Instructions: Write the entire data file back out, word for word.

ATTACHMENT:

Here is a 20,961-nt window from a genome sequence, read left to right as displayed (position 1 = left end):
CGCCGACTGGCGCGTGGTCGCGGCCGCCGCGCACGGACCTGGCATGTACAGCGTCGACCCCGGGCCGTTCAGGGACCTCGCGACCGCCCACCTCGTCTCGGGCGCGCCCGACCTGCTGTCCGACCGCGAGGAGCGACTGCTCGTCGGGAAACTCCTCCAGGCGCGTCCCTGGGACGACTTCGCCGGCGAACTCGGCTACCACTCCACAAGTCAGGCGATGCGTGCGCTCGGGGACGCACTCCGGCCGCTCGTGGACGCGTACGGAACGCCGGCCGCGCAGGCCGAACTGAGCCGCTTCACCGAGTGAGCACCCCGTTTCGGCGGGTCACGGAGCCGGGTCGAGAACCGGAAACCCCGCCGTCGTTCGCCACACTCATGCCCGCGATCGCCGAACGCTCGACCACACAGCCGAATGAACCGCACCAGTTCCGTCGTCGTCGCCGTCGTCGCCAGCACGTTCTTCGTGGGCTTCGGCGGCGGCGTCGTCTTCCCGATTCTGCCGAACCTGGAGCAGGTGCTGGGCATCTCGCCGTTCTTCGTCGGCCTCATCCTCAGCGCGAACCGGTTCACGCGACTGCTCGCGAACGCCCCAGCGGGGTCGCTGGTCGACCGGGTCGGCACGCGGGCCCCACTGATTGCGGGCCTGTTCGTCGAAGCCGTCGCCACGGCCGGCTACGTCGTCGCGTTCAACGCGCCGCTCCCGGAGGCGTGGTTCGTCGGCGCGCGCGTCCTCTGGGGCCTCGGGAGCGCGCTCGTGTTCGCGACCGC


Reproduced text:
Here is a 20,961-nt window from a genome sequence, read left to right as displayed (position 1 = left end):
CGCCGACTGGCGCGTGGTCGCGGCCGCCGCGCACGGACCTGGCATGTACAGCGTCGACCCCGGGCCGTTCAGGGACCTCGCGACCGCCCACCTCGTCTCGGGCGCGCCCGACCTGCTGTCCGACCGCGAGGAGCGACTGCTCGTCGGGAAACTCCTCCAGGCGCGTCCCTGGGACGACTTCGCCGGCGAACTCGGCTACCACTCCACAAGTCAGGCGATGCGTGCGCTCGGGGACGCACTCCGGCCGCTCGTGGACGCGTACGGAACGCCGGCCGCGCAGGCCGAACTGAGCCGCTTCACCGAGTGAGCACCCCGTTTCGGCGGGTCACGGAGCCGGGTCGAGAACCGGAAACCCCGCCGTCGTTCGCCACACTCATGCCCGCGATCGCCGAACGCTCGACCACACAGCCGAATGAACCGCACCAGTTCCGTCGTCGTCGCCGTCGTCGCCAGCACGTTCTTCGTGGGCTTCGGCGGCGGCGTCGTCTTCCCGATTCTGCCGAACCTGGAGCAGGTGCTGGGCATCTCGCCGTTCTTCGTCGGCCTCATCCTCAGCGCGAACCGGTTCACGCGACTGCTCGCGAACGCCCCAGCGGGGTCGCTGGTCGACCGGGTCGGCACGCGGGCCCCACTGATTGCGGGCCTGTTCGTCGAAGCCGTCGCCACGGCCGGCTACGTCGTCGCGTTCAACGCGCCGCTCCCGGAGGCGTGGTTCGTCGGCGCGCGCGTCCTCTGGGGCCTCGGGAGCGCGCTCGTGTTCGCGACCGC